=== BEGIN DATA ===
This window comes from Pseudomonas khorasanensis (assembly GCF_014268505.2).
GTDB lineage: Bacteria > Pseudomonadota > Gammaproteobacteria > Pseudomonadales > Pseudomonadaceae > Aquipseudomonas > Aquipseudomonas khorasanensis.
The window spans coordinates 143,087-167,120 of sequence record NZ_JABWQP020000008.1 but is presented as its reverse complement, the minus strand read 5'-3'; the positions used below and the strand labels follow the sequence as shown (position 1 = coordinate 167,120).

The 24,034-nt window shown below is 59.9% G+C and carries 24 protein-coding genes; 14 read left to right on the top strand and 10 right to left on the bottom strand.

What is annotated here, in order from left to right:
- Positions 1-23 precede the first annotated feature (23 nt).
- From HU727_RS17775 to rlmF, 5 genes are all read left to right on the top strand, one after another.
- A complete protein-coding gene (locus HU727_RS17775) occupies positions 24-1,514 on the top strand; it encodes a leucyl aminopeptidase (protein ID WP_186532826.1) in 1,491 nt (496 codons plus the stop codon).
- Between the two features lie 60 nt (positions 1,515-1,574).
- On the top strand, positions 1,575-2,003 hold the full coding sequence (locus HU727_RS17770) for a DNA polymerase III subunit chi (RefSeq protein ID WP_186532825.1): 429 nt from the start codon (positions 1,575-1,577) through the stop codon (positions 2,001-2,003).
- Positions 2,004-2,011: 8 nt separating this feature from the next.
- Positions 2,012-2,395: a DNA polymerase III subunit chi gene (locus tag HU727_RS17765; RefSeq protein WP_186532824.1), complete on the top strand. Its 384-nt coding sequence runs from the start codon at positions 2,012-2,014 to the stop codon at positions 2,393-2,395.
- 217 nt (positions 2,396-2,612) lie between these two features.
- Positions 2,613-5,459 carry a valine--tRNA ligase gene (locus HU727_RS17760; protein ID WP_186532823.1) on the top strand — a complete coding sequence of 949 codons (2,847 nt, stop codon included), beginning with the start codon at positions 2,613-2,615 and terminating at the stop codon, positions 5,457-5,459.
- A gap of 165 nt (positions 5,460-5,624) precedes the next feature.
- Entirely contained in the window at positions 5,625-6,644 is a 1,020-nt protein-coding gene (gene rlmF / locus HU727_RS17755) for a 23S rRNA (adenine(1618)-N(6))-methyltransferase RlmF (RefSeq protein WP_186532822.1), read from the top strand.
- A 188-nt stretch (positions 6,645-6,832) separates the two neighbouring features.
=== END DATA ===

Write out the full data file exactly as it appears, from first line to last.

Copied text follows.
This window comes from Pseudomonas khorasanensis (assembly GCF_014268505.2).
GTDB lineage: Bacteria > Pseudomonadota > Gammaproteobacteria > Pseudomonadales > Pseudomonadaceae > Aquipseudomonas > Aquipseudomonas khorasanensis.
The window spans coordinates 143,087-167,120 of sequence record NZ_JABWQP020000008.1 but is presented as its reverse complement, the minus strand read 5'-3'; the positions used below and the strand labels follow the sequence as shown (position 1 = coordinate 167,120).

The 24,034-nt window shown below is 59.9% G+C and carries 24 protein-coding genes; 14 read left to right on the top strand and 10 right to left on the bottom strand.

What is annotated here, in order from left to right:
- Positions 1-23 precede the first annotated feature (23 nt).
- From HU727_RS17775 to rlmF, 5 genes are all read left to right on the top strand, one after another.
- A complete protein-coding gene (locus HU727_RS17775) occupies positions 24-1,514 on the top strand; it encodes a leucyl aminopeptidase (protein ID WP_186532826.1) in 1,491 nt (496 codons plus the stop codon).
- Between the two features lie 60 nt (positions 1,515-1,574).
- On the top strand, positions 1,575-2,003 hold the full coding sequence (locus HU727_RS17770) for a DNA polymerase III subunit chi (RefSeq protein ID WP_186532825.1): 429 nt from the start codon (positions 1,575-1,577) through the stop codon (positions 2,001-2,003).
- Positions 2,004-2,011: 8 nt separating this feature from the next.
- Positions 2,012-2,395: a DNA polymerase III subunit chi gene (locus tag HU727_RS17765; RefSeq protein WP_186532824.1), complete on the top strand. Its 384-nt coding sequence runs from the start codon at positions 2,012-2,014 to the stop codon at positions 2,393-2,395.
- 217 nt (positions 2,396-2,612) lie between these two features.
- Positions 2,613-5,459 carry a valine--tRNA ligase gene (locus HU727_RS17760; protein ID WP_186532823.1) on the top strand — a complete coding sequence of 949 codons (2,847 nt, stop codon included), beginning with the start codon at positions 2,613-2,615 and terminating at the stop codon, positions 5,457-5,459.
- A gap of 165 nt (positions 5,460-5,624) precedes the next feature.
- Entirely contained in the window at positions 5,625-6,644 is a 1,020-nt protein-coding gene (gene rlmF / locus HU727_RS17755) for a 23S rRNA (adenine(1618)-N(6))-methyltransferase RlmF (RefSeq protein WP_186532822.1), read from the top strand.
- A 188-nt stretch (positions 6,645-6,832) separates the two neighbouring features.